Chemically, alcohol is a depressant. It influences mood, feelings, and actions and could worsen the symptoms of depression. Alcohol consumption has been linked to negative effects on mental health and impaired judgment (Iranpour, 2019). Even though drinking alcohol may seem to relieve stress temporarily, it can make depression symptoms worse. Long-term alcohol use increases the risk of severe depression and anxiety (Iranpour, 2019).
Alcoholism: signs, causes, and treatments
Long-term alcohol use can also cause physical changes in the serotonin receptors in your brain that could lead to physical dependence on alcohol, alcohol abuse, and alcohol use disorder (AUD) (Lovinger, 1997). With AUD, increased anxiety levels can occur when you attempt to stop drinking.
Drinking alcohol in moderation can also interfere with how well your treatment works for your condition. Studies have found that even moderate alcohol use negatively impacts depression. Some people may be more sensitive than others to the effects of alcohol on their depression symptoms and treatment. Also, research has shown that people with a history of moderate alcohol use are more likely to quit taking their medication treatment (Ramsey, 2005).
It’s best not to stop taking your antidepressant without first discussing other treatment options with your healthcare provider.
FAQs about Zoloft and alcohol
Here are some common questions you may have about taking Zoloft with alcohol.
If I take Zoloft in the morning, how many hours afterward is it safe to drink alcohol?
There’s no safe amount of time of day to drink alcohol if you’re taking Zoloft. In fact, even if you stop taking Zoloft, it’ll take 5–6 days for your last dose to be cleared from your body. If you’re an older adult (age 65 years or older) or have liver problems, it may take longer (Pfizer, 2016).
Can I skip taking Zoloft for a day, weekend, or vacation if I want to drink alcohol?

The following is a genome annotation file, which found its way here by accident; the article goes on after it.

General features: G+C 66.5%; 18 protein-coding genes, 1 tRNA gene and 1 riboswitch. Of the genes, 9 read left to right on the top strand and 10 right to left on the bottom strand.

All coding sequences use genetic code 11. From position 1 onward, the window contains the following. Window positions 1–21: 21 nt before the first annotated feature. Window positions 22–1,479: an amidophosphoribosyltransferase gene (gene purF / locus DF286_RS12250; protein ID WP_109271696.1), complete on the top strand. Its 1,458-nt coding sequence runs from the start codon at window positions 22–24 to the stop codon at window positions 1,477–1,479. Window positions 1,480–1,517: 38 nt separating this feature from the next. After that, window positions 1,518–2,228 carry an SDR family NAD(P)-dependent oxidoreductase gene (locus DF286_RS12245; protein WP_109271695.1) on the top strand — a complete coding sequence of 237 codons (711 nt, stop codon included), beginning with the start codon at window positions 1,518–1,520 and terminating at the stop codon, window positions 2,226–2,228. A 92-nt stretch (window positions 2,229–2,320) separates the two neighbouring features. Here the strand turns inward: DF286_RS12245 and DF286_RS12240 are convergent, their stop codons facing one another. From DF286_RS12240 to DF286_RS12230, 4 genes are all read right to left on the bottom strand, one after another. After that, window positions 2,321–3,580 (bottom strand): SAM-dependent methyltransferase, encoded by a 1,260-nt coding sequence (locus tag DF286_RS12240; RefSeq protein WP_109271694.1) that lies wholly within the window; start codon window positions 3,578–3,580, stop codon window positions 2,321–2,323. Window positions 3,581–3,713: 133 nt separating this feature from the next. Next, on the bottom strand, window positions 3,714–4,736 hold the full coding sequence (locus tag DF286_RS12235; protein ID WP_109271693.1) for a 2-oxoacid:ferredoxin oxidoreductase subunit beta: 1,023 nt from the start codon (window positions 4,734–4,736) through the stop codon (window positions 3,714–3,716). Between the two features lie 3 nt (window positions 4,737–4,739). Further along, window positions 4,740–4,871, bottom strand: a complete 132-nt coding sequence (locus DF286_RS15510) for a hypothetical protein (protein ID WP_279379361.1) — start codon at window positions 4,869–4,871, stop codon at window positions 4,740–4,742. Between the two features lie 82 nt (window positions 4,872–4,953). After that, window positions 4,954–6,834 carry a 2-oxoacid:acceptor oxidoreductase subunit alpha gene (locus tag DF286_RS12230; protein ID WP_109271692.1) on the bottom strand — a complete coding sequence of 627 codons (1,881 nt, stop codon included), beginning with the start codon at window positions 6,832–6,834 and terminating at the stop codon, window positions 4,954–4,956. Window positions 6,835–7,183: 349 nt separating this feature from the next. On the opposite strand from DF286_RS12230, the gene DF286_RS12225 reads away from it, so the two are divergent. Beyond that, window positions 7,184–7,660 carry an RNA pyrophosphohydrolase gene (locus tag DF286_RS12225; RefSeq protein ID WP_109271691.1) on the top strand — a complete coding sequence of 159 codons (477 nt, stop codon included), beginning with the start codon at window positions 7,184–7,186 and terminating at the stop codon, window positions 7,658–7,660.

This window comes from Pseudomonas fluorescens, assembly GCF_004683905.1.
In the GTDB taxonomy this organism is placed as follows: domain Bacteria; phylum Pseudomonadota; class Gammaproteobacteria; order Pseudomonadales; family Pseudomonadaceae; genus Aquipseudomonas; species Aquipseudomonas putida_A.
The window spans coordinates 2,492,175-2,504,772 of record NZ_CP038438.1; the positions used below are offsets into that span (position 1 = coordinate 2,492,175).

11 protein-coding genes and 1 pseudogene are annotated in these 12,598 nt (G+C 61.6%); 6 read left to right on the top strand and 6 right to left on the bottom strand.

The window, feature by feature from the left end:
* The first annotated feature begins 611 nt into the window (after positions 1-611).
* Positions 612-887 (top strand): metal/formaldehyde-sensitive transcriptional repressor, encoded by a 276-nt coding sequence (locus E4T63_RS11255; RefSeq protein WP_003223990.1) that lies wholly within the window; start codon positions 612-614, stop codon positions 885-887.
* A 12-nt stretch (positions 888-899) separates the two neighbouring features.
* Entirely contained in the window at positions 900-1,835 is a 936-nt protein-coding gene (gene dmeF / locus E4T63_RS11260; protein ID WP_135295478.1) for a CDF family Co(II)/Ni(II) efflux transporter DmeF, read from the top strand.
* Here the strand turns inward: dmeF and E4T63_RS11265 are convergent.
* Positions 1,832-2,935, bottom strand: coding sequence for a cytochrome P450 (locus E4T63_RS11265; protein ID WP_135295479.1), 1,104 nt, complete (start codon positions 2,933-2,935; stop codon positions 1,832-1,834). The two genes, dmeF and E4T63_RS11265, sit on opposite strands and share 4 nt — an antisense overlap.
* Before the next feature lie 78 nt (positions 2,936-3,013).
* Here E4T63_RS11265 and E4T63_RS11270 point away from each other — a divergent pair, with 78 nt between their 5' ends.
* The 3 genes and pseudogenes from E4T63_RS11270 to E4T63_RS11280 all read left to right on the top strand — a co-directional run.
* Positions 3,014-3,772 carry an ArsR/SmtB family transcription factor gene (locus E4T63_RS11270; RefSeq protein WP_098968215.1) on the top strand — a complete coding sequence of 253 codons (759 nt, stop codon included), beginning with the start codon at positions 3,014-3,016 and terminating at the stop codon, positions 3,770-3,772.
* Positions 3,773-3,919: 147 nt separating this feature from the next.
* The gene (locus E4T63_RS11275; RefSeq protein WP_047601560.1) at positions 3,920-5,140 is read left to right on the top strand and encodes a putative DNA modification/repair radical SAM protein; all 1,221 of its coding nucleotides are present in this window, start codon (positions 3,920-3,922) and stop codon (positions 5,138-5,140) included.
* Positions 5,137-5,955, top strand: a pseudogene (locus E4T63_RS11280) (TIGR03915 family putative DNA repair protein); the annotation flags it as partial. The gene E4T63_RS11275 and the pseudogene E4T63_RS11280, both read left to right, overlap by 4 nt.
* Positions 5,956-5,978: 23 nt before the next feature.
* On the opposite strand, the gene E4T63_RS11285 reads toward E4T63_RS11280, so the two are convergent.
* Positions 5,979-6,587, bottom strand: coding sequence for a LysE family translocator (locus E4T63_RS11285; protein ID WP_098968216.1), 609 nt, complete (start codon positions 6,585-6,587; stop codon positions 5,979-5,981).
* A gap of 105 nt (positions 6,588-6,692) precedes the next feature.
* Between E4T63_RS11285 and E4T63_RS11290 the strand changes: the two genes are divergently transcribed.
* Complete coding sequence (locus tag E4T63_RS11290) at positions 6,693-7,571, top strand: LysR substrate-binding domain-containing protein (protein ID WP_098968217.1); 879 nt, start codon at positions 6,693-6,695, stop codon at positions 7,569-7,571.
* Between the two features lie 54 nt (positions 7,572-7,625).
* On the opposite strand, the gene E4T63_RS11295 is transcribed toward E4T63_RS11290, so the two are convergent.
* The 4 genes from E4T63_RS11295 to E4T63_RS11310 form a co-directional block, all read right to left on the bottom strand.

It’s not recommended to skip doses of your antidepressant. You shouldn’t temporarily or suddenly stop taking Zoloft or any medication without consulting your healthcare provider. Skipping doses of antidepressants can make them less effective for your depression or anxiety.
Also, suddenly stopping Zoloft can cause withdrawal symptoms that you may not want to happen, especially during your vacation. Withdrawal symptoms can include nausea, sweating, mood changes, irritability, dizziness, electric shock-like sensations, anxiety, confusion, headache, trouble sleeping, ringing in the ears, or seizures (Pfizer, 2016).
Can one alcoholic beverage with Zoloft really put me in danger?
If you take Zoloft, it’s not likely that one serving of alcohol will be life-threatening. According to the Centers for Disease Control and Prevention (CDC), examples of one serving of alcohol include a 12-ounce beer (5% alcohol-by-volume or ABV), a 5-ounce glass of wine (12% ABV), or 1.5 ounces of liquor (40% ABV) (CDC, 2021).
However, the problem is that having one alcoholic beverage can lead to more. Drinking alcohol is known to impair your judgment and may lead to choices that you wouldn’t make if you were sober. It’s also known that excessive alcohol use itself can be dangerous and is responsible for more than 95,000 deaths in the United States every year (Esser, 2020).